about_faces (about_faces) wrote,

The Giant Penny and the Penny Plunderer: the enduring legacy of a loser villain

Like many or perhaps even most comics fans, there was a time when I naturally assumed that the giant penny in the Batcave was--alongside the robot T-Rex and the big Joker playing card--a trophy from some previous clash with Two-Face. Well, either that or the time the Joker dressed up as Simple Simon and used a giant penny to try busting open a bank vault, but more likely it HAD to have been from Two-Face.

Naturally, I was only half-right. It was from a past caper, but the villain was an almost-literally two-bit crook by the name of the Penny Plunderer.

Normally, I wouldn't think that it'd be important to look at a character whose legacy has been almost entirely overshadowed by a novelty weapon he used one time, but the character is surprisingly fun. Especially the first page of his origin. Do yourself a favor and read--no, perform it aloud, because every time I try, I can't get past the last two panels without cracking up.

I love this logic. Coppers! Pennies! Coppers and pennies! COPPER PENNIES! GAGAHAHASGUDAGSUGD:DIQSGIUQSHDNNBSD!~!!!!DBJKAU! And thus, we have the only villain alive to swear vengeance upon currency. I bloody love comics.

So Coyne (GET IT?! HA.) proceeds to start up his criminal empire using a penny arcade as a front while he and his gang commit crimes such as stealing a bunch of priceless antique penny banks and robbing a bank by pretending to deposit a roll of pennies which was actually a gas bomb. HOW DO YOU LIKE IT NOW, PENNIES?!

Batman and Robin deduce the Penny Plunderer's next target: a rare coin and stamp exhibition which will be featuring a priceless one-cent stamp initiated by Queen Victoria:

So yeah, near as I can tell, the giant penny never actually belonged to the Penny Plunderer himself! It just happened to be present at the site of his robbery. Man, so the character has even LESS to do with the only real link he has to Batman history! Poor guy really is screwed over by pennies at every turn! Even when he actually uses them as weapons (smacking Batman over the head with a roll of pennies, or throwing loose pennies under Robin's feet to slip him up) or as a final screw-you to his enemies, pennies still prove to be his undoing:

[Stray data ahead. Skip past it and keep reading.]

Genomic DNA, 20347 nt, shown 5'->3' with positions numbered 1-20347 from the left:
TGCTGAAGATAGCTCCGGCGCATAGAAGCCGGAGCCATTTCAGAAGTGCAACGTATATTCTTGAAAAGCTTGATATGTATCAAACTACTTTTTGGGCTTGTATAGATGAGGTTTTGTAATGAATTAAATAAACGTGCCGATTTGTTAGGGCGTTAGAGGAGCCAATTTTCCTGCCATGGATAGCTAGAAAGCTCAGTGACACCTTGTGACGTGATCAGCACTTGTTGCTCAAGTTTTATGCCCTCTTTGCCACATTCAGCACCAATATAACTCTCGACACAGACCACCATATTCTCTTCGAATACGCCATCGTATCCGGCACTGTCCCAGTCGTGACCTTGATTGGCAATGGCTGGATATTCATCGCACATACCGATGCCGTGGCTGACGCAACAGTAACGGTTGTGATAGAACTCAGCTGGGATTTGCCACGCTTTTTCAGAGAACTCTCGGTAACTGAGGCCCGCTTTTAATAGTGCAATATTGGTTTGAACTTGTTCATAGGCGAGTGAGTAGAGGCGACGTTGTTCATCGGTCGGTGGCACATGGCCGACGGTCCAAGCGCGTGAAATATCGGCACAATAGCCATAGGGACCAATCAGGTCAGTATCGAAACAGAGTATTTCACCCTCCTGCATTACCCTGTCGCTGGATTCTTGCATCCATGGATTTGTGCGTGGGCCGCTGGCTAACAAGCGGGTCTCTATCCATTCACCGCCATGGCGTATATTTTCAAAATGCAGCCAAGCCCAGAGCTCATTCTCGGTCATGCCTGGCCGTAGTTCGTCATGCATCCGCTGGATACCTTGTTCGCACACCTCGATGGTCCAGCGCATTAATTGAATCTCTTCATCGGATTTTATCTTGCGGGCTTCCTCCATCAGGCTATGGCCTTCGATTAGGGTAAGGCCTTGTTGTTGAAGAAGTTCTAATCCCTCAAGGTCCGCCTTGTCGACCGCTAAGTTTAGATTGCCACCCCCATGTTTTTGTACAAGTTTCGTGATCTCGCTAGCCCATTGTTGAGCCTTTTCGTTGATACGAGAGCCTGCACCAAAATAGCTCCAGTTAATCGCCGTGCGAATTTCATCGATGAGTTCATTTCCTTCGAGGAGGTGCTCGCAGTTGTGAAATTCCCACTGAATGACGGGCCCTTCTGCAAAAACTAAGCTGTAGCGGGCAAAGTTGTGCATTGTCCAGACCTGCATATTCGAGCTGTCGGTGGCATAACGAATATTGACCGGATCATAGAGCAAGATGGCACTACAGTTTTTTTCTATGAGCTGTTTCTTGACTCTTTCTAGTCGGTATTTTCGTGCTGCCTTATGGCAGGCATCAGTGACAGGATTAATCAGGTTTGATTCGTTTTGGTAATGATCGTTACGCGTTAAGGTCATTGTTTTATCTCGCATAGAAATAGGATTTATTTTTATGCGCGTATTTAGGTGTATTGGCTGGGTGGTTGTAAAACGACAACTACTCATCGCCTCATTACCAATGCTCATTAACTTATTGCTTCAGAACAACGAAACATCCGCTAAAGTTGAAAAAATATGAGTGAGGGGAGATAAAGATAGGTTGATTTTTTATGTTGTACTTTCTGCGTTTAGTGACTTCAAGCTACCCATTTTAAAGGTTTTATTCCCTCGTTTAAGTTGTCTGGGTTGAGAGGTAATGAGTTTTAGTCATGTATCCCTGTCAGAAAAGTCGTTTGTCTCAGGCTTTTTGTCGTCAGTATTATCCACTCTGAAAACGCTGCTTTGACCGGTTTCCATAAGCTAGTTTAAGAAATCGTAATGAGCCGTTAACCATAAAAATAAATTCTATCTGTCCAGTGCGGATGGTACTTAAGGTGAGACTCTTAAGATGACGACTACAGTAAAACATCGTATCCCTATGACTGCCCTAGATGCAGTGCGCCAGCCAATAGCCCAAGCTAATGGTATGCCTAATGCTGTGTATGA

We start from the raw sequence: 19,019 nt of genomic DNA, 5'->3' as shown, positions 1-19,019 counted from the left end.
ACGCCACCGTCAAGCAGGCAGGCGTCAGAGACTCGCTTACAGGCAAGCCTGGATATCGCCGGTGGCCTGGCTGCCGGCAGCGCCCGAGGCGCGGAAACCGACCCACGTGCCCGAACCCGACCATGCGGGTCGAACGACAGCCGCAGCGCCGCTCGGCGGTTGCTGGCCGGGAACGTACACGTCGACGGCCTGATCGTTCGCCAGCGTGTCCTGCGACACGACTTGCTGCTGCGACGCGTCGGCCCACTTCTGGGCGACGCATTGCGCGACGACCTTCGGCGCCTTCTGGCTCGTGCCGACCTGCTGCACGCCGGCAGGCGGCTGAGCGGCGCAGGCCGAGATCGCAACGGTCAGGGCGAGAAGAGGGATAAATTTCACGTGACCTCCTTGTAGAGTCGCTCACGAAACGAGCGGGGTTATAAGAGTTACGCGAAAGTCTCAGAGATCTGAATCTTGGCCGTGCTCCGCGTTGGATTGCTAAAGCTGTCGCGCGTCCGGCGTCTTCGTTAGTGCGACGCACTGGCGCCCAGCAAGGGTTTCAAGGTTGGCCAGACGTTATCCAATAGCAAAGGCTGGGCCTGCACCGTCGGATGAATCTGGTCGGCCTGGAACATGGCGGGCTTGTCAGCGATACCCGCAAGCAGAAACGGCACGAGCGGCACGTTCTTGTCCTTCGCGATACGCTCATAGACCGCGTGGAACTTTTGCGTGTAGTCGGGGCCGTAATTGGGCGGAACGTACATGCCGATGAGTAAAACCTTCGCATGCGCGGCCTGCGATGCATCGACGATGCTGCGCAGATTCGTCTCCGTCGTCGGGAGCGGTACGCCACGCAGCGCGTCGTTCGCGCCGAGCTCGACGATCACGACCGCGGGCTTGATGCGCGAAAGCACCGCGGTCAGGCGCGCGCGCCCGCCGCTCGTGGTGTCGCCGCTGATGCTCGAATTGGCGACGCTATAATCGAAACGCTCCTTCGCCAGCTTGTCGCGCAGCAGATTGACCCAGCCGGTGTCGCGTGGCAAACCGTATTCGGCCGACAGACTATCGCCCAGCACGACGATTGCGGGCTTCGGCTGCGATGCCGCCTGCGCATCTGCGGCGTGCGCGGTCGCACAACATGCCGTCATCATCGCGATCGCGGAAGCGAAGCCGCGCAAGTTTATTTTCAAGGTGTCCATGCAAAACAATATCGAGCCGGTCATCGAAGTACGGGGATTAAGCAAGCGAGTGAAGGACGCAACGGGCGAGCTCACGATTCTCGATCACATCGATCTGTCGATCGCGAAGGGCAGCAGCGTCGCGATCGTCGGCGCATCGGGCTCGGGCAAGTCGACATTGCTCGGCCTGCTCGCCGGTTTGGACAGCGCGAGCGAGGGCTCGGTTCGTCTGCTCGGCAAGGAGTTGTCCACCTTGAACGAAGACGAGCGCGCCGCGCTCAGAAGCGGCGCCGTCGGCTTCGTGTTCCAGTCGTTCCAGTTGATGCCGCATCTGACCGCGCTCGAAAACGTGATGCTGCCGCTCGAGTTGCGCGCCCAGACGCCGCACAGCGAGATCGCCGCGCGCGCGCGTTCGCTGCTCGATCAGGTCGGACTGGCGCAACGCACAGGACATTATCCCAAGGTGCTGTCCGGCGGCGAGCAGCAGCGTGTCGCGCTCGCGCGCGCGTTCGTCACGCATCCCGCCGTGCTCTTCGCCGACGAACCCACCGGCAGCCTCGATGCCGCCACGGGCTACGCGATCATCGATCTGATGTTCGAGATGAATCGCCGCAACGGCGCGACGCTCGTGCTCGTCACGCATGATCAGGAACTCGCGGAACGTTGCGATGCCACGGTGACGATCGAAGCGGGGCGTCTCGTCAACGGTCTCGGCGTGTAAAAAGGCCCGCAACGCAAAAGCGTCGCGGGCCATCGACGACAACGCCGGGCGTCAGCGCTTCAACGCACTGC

Hmm... y'know, Joe, if pennies were already the bane of existence, maybe it wasn't such a swell idea to make them your signature. It'd kind of be like if Bruce Wayne became Gun-Man, or Clark Kent became Kaptain Kryptonite. Perhaps Coyne should have instead become an anti-penny crusader, swearing to wipe the little copper bastard off the earth! He'd certainly have been in good company:

Yes, Henchgirl, I know you're the true VlogBrothers fan, but how could I resist? Do you think John Green is even aware of the Penny Plunderer? Maybe we should tell him after we somehow convince/trick him to coming to see us perform at Indy Fringe Festival some year!

Indeed, the story of the Penny Plunderer is a tragic cautionary tale of misused potential akin to Lex Luthor or Dr. Doom. Alas, the only other thing he has in common with those two greats is delightful alliteration, as Coyne soon finds himself hoist on his own copper petard.

Joe, the pennies couldn't "betray" you if they were never your friends in the first place. What's the moral to come away from the pathetic plight of the Penny Plunderer? Don't become a supervillain based around your own greatest weakness? All pennies must be destroyed before they ruin more lives? The Penny Plunderer is a lousy character who deserves to be forgotten forever?

If it's the last one, DC Comics writers have certainly taken it to heart. Near as I can tell, the Plunderer has only appeared twice since his original appearance here, both of which are rebooted continuity, and both of which feature him dying horribly. In the first, he's crushed by the giant penny and ends up in Hell, telling his life story to demons (who we don't see, but I imagine they have to be giant anthropomorphic pennies).

In the latter, he makes a pointless appearance in that clusterfuck of a story known as Two-Face Year One, where he serves no other purpose but to get killed by Harvey. I forget if he was also crushed by the penny, or cut in half by it, or what. The story is aggressively forgettable.

In the end, the giant penny's most memorable origin is the all-time-classic Batman: The Animated Series episode, Almost Got 'Im, which had it used in a deathtrap administered by--who else?--Two-Face. So whether it's by innocent mistake or just plain retconned out, the giant penny now seems largely associated with Two-Face, with pennies finally getting the last laugh on poor, forgotten Joe Whatsisname.
Tags: bob kane and bill finger, dick sprang, golden age, non-two-face-related-ness, the coin

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